I think limited inventory would work really well with another idea. I know you didn't like the idea of timed turns, though I think that still has potential. How about making it such that every time you enter a settlement, a turn advances? From a narrative perspective, going back to a settlement is equivalent to resting between expeditions. You're welcomed home, you get to sleep and catch up with the NPCs, and time passes.

You get to make all strategic decisions during this visit (ie. no turn is lost), and every outing becomes an expedition where you have to consider what to take with you. You then have to consider (given limited inventory): What do I take with me for this expedition? What am I planning on doing out there? What do I really need to do before the next turn?

I think this connects the action and strategy elements in a really good way.

Problem is, that breaks down completely when you go to multiplayer; players need to be able to individually leave and enter settlements at will.  Not only that, but a server needs to be able to stay up and running whether or not people are doing anything productive in it, much as an FPS server does.  This is part of why there absolutely cannot be any automatic passage of strategic time, aside from the fact that it puts an onus on players to play the strategic part of the game when they might prefer to do more adventuring, or vice-versa.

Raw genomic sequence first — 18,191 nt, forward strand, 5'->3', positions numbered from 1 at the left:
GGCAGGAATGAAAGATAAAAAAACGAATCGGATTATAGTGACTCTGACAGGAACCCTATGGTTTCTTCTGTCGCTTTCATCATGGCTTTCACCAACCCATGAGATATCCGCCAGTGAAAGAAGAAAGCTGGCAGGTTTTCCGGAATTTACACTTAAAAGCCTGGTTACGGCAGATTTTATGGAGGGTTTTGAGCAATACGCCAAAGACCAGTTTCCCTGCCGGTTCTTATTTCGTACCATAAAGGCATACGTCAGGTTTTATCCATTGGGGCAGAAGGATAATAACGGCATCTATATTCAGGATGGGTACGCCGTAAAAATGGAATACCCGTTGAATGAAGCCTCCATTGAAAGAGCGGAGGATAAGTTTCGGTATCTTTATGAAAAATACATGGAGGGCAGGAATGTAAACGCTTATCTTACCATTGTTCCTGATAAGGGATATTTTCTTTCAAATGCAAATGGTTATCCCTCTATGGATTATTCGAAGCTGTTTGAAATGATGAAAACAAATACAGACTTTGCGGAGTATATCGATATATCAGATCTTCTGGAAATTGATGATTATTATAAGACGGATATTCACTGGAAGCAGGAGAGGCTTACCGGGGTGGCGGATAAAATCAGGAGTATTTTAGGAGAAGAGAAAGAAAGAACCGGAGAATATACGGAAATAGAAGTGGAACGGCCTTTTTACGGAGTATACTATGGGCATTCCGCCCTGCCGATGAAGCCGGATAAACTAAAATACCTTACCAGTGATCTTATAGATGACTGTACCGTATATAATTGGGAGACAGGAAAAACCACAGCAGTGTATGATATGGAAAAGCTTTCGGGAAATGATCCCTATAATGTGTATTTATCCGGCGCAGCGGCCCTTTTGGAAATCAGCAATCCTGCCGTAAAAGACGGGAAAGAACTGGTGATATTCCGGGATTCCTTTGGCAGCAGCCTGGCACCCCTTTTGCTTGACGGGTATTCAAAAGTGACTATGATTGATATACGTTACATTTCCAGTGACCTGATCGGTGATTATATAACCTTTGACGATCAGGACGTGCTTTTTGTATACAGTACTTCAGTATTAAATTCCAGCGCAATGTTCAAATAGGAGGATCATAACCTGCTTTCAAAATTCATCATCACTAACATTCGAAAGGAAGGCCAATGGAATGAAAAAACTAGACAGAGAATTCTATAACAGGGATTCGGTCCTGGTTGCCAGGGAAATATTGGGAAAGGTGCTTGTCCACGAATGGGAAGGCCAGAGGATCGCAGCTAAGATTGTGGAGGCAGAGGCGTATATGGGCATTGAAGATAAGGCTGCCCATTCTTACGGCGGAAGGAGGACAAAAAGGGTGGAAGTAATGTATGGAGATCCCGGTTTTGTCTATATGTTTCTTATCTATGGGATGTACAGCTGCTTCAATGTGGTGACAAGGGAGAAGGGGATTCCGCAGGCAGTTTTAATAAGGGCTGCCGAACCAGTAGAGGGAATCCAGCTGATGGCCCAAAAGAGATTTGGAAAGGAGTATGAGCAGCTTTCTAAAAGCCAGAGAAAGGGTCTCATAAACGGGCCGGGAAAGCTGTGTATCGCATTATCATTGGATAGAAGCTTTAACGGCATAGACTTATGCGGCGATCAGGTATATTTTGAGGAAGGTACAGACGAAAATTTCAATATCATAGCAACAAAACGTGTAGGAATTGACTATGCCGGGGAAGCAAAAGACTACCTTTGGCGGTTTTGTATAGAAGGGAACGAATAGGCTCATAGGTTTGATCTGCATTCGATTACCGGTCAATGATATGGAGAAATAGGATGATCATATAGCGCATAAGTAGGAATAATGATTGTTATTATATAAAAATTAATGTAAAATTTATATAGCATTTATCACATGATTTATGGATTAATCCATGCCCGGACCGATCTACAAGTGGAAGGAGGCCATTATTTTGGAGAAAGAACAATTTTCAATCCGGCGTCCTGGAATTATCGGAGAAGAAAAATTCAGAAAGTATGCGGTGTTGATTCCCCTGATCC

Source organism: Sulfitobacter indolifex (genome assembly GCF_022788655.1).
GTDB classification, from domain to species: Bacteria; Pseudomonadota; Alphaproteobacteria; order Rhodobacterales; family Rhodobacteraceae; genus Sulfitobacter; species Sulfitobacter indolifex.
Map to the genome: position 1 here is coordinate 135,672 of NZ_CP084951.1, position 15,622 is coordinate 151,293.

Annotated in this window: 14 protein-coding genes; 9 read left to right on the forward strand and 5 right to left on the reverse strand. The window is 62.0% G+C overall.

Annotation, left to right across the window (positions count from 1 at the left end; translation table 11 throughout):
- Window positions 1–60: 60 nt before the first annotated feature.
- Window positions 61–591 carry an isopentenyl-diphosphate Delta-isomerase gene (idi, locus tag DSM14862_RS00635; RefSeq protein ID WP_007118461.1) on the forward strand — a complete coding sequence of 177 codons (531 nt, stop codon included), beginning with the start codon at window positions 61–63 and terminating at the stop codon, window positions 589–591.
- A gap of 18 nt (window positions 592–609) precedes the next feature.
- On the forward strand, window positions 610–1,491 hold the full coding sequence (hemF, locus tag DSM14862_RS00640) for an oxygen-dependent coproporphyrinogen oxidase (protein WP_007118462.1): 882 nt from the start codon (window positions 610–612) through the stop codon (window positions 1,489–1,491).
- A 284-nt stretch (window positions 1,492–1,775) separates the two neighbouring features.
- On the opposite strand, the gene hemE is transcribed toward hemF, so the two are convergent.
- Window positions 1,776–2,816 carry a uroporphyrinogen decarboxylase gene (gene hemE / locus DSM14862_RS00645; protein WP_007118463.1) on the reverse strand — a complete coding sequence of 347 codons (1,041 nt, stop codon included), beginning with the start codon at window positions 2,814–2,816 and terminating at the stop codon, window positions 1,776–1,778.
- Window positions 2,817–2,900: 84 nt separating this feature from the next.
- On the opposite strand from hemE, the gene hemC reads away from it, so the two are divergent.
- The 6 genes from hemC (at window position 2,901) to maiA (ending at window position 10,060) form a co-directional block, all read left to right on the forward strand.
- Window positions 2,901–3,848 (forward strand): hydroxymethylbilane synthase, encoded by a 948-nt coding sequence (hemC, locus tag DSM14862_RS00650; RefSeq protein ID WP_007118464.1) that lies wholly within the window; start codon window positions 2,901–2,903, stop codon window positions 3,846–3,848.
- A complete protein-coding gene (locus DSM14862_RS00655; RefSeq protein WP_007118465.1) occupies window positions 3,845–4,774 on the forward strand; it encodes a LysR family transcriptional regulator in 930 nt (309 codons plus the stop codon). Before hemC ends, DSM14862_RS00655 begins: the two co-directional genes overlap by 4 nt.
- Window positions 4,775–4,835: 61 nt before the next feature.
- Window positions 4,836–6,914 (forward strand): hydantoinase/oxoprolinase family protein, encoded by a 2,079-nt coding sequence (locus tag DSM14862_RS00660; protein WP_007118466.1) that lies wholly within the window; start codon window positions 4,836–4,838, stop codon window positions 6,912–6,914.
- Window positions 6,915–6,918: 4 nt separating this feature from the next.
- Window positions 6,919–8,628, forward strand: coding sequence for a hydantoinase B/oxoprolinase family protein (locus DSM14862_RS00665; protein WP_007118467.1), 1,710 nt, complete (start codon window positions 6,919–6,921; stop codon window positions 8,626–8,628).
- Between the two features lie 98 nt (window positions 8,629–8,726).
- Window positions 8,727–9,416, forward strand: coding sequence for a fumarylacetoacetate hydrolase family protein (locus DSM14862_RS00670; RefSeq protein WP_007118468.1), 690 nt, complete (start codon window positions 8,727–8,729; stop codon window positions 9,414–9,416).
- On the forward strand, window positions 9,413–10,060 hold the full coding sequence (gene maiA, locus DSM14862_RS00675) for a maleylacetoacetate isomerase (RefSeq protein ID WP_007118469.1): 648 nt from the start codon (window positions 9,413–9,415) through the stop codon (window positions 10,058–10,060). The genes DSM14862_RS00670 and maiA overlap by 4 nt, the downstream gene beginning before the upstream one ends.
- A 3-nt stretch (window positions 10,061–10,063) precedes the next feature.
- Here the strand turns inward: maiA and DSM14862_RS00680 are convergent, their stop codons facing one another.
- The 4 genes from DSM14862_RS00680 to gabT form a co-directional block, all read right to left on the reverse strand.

The separate strategic and action parts (where you can do each for as long as you want independently of the other without ill consequences in the neglected side), but where the strategic and action side enrich one another if you choose to play both of them, is one of my and Keith's core design goals for the game.  I really don't think there's any way that auto-incrementing strategic turns would ever fit with that, or with multiplayer.  Part of the reason for no auto-incrementing turns is that this isn't an RTS game, it's a TBS game.  Having time pressure to do something before something else happens is absolutely counter to where I'd want to take this.

You're right that making it so that only having it auto-increment when you go back to settlements would handle most of those complaints, except multiplayer would be badly broken by that, but even in solo play that would lead to some undesirable consequences.  Having to avoid town when you're low on supplies or just need to craft something new, because there's something bad that will happen when the turn auto-increments, creates a really unpleasant situation and I think that would be extremely common.  Especially once there are multiple settlements, or other things of that nature.

It's not that I don't think that could be a good game, but the decision to add time pressure to the game is something rather major that would affect all other aspects of the game, and it's really counter to the general feel we're going for.

To make the limited inventory work, you'd really need to use a system something like the Unlocking Chunk Warps I also mention in that post.  As long as there is a series of chunks (maybe 3-5) that a player needs to complete with one load-out of inventory and warping back to town requires him to restart that chunk, then it could work.

To simplify, you could even make it in most areas you have full access to your inventory, but in "locked" areas you get only the first few rows and the rest is grayed out.  You never actually need to get back to town, just outside the locked chunks and you are free to drag whatever you need down into those first few rows of personal inventory.